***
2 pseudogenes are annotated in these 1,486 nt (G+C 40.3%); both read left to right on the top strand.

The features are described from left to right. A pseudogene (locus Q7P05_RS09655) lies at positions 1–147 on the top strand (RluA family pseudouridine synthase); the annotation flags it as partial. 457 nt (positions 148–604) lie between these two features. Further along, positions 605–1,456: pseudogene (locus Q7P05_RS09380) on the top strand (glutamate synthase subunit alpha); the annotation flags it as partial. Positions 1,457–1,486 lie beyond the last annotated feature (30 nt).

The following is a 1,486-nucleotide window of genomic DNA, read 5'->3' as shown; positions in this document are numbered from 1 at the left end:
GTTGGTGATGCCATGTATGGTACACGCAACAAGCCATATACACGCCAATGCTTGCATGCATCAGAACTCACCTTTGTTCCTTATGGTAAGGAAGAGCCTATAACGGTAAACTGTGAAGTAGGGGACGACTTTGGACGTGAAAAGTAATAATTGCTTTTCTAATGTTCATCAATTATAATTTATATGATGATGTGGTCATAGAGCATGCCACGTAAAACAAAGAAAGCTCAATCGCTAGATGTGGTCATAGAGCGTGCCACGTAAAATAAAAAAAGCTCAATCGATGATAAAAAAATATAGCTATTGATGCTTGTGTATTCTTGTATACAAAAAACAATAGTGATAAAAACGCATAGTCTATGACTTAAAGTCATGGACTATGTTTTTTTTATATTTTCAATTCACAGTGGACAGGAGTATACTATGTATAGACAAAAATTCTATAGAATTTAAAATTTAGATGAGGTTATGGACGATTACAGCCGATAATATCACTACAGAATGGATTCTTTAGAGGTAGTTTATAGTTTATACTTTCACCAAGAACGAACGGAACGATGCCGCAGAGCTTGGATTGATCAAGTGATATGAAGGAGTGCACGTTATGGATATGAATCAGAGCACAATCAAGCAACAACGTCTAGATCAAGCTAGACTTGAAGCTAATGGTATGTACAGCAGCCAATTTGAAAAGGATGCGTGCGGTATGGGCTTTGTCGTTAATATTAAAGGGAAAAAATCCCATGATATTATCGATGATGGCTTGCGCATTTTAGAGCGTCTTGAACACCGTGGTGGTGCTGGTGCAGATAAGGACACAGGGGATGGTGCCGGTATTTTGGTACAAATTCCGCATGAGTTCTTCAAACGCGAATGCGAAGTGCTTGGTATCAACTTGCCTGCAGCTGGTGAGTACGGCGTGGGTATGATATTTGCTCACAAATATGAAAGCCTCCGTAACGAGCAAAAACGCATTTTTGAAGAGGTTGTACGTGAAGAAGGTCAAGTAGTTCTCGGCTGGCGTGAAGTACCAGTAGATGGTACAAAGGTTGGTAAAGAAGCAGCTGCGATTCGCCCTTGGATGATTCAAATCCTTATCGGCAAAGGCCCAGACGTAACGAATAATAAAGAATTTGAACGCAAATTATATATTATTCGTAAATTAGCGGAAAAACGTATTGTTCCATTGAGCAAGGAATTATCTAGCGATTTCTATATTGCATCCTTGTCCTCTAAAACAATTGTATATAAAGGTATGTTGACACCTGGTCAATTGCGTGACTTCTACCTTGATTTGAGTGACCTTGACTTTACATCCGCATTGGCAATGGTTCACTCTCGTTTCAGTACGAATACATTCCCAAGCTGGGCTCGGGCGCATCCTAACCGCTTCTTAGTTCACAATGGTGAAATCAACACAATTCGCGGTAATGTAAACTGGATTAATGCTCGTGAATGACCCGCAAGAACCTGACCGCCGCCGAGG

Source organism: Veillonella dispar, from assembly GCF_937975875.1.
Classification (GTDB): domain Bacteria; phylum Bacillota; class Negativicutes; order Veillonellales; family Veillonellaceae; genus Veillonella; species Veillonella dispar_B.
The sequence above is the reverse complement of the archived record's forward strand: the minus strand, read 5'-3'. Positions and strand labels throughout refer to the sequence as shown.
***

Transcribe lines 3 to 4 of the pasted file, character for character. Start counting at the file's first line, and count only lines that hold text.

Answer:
The following is a 1,486-nucleotide window of genomic DNA, read 5'->3' as shown; positions in this document are numbered from 1 at the left end:
GTTGGTGATGCCATGTATGGTACACGCAACAAGCCATATACACGCCAATGCTTGCATGCATCAGAACTCACCTTTGTTCCTTATGGTAAGGAAGAGCCTATAACGGTAAACTGTGAAGTAGGGGACGACTTTGGACGTGAAAAGTAATAATTGCTTTTCTAATGTTCATCAATTATAATTTATATGATGATGTGGTCATAGAGCATGCCACGTAAAACAAAGAAAGCTCAATCGCTAGATGTGGTCATAGAGCGTGCCACGTAAAATAAAAAAAGCTCAATCGATGATAAAAAAATATAGCTATTGATGCTTGTGTATTCTTGTATACAAAAAACAATAGTGATAAAAACGCATAGTCTATGACTTAAAGTCATGGACTATGTTTTTTTTATATTTTCAATTCACAGTGGACAGGAGTATACTATGTATAGACAAAAATTCTATAGAATTTAAAATTTAGATGAGGTTATGGACGATTACAGCCGATAATATCACTACAGAATGGATTCTTTAGAGGTAGTTTATAGTTTATACTTTCACCAAGAACGAACGGAACGATGCCGCAGAGCTTGGATTGATCAAGTGATATGAAGGAGTGCACGTTATGGATATGAATCAGAGCACAATCAAGCAACAACGTCTAGATCAAGCTAGACTTGAAGCTAATGGTATGTACAGCAGCCAATTTGAAAAGGATGCGTGCGGTATGGGCTTTGTCGTTAATATTAAAGGGAAAAAATCCCATGATATTATCGATGATGGCTTGCGCATTTTAGAGCGTCTTGAACACCGTGGTGGTGCTGGTGCAGATAAGGACACAGGGGATGGTGCCGGTATTTTGGTACAAATTCCGCATGAGTTCTTCAAACGCGAATGCGAAGTGCTTGGTATCAACTTGCCTGCAGCTGGTGAGTACGGCGTGGGTATGATATTTGCTCACAAATATGAAAGCCTCCGTAACGAGCAAAAACGCATTTTTGAAGAGGTTGTACGTGAAGAAGGTCAAGTAGTTCTCGGCTGGCGTGAAGTACCAGTAGATGGTACAAAGGTTGGTAAAGAAGCAGCTGCGATTCGCCCTTGGATGATTCAAATCCTTATCGGCAAAGGCCCAGACGTAACGAATAATAAAGAATTTGAACGCAAATTATATATTATTCGTAAATTAGCGGAAAAACGTATTGTTCCATTGAGCAAGGAATTATCTAGCGATTTCTATATTGCATCCTTGTCCTCTAAAACAATTGTATATAAAGGTATGTTGACACCTGGTCAATTGCGTGACTTCTACCTTGATTTGAGTGACCTTGACTTTACATCCGCATTGGCAATGGTTCACTCTCGTTTCAGTACGAATACATTCCCAAGCTGGGCTCGGGCGCATCCTAACCGCTTCTTAGTTCACAATGGTGAAATCAACACAATTCGCGGTAATGTAAACTGGATTAATGCTCGTGAATGACCCGCAAGAACCTGACCGCCGCCGAGG